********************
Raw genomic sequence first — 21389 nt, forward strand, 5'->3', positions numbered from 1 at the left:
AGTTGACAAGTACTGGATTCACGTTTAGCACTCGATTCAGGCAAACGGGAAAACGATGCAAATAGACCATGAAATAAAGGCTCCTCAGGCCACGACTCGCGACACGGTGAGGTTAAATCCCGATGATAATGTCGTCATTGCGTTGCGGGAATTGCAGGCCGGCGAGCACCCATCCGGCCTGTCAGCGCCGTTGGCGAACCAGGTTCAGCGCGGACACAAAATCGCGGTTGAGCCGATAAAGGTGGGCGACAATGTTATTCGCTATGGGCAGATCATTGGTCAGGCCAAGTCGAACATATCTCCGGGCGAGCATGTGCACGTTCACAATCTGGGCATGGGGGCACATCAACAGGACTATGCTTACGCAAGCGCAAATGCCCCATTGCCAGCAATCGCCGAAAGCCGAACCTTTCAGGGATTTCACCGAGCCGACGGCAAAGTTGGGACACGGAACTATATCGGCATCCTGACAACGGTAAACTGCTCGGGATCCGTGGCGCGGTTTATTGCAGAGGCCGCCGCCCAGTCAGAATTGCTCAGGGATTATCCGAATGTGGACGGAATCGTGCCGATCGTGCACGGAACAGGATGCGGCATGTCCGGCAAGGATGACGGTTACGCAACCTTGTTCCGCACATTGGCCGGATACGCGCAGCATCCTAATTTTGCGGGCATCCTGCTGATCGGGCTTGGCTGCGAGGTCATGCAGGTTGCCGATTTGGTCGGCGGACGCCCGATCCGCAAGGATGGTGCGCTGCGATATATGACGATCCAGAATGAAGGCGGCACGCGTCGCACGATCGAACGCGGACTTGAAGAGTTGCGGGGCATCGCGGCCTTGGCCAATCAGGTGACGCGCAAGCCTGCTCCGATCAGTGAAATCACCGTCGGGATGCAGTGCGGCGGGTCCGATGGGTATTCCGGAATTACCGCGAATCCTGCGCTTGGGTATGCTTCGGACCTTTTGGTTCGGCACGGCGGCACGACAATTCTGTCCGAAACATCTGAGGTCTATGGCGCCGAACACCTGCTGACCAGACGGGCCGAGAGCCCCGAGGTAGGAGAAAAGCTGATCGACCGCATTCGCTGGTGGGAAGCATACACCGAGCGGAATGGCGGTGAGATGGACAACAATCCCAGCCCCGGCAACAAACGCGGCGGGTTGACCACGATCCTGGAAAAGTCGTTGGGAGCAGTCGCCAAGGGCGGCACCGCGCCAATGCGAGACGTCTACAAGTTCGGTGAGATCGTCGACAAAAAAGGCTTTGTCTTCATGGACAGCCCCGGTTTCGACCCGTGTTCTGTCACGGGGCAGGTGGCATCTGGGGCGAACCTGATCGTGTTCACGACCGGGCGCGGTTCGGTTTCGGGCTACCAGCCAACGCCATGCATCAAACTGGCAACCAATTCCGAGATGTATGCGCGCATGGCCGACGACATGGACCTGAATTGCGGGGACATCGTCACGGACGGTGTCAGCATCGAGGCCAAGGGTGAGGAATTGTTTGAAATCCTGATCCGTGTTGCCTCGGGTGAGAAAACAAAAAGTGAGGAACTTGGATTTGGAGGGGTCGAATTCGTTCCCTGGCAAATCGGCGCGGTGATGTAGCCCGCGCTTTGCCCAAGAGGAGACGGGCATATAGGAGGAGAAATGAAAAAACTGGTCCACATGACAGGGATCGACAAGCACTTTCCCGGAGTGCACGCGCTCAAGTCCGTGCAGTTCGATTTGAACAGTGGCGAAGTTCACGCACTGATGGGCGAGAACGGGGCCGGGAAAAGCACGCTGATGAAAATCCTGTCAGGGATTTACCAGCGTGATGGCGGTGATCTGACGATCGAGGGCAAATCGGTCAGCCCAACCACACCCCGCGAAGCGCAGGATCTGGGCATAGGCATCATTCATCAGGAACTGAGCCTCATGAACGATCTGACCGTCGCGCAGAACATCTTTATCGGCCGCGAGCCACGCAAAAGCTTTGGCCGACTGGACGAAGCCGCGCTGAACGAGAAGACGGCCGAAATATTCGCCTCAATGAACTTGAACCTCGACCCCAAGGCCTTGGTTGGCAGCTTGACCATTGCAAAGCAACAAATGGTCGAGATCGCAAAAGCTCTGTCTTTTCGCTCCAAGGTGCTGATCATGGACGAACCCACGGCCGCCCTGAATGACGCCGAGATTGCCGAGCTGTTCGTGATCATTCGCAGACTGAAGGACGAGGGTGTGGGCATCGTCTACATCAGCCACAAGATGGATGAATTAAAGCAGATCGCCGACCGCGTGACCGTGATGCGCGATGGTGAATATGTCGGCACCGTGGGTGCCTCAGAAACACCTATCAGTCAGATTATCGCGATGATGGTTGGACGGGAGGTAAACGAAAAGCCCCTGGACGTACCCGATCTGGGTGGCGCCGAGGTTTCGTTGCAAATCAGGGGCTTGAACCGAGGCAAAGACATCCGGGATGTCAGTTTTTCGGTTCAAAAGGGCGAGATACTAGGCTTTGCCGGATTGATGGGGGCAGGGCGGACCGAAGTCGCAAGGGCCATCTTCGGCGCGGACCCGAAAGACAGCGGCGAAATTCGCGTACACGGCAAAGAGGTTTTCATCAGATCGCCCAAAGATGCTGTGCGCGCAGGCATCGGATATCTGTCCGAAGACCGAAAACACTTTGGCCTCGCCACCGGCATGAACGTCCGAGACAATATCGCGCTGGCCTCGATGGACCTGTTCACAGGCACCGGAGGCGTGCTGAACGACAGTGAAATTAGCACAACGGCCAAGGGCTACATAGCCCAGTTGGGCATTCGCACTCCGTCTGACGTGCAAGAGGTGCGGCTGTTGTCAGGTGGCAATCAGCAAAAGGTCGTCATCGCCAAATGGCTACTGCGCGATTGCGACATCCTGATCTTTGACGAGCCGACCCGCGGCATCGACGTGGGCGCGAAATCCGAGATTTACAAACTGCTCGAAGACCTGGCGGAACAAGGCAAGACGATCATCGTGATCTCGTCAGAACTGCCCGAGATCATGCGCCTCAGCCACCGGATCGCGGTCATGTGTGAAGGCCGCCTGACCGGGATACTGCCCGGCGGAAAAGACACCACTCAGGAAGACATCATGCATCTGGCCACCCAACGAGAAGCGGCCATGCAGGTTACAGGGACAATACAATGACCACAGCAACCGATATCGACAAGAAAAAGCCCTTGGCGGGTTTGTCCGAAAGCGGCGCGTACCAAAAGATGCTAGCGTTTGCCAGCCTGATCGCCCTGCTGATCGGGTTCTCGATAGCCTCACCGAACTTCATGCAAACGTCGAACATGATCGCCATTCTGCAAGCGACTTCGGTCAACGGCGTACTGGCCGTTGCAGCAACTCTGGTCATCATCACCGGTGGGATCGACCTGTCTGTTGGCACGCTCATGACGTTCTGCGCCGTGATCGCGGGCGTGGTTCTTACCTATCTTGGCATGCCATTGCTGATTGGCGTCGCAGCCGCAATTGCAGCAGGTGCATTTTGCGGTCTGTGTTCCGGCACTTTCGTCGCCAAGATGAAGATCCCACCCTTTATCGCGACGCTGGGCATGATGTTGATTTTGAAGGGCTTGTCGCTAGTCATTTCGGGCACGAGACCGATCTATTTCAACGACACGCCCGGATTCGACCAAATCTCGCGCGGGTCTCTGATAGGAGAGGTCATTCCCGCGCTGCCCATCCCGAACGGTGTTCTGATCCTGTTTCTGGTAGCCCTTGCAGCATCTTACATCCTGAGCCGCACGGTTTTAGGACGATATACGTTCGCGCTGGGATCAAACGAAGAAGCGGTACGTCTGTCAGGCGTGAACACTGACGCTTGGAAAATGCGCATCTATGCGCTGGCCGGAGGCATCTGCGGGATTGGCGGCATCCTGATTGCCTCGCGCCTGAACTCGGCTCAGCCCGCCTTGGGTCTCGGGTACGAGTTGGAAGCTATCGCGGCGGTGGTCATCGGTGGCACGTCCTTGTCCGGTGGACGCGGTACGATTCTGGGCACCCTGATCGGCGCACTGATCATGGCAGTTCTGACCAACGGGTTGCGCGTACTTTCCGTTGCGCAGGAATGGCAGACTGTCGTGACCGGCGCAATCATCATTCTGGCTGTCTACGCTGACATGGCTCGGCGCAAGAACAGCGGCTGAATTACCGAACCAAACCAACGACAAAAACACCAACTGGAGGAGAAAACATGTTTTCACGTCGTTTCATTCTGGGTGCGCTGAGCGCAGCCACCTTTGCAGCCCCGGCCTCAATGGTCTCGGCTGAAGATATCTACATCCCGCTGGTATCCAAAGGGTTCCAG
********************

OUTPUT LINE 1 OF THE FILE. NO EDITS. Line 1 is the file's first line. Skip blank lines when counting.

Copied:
Raw genomic sequence first — 21389 nt, forward strand, 5'->3', positions numbered from 1 at the left: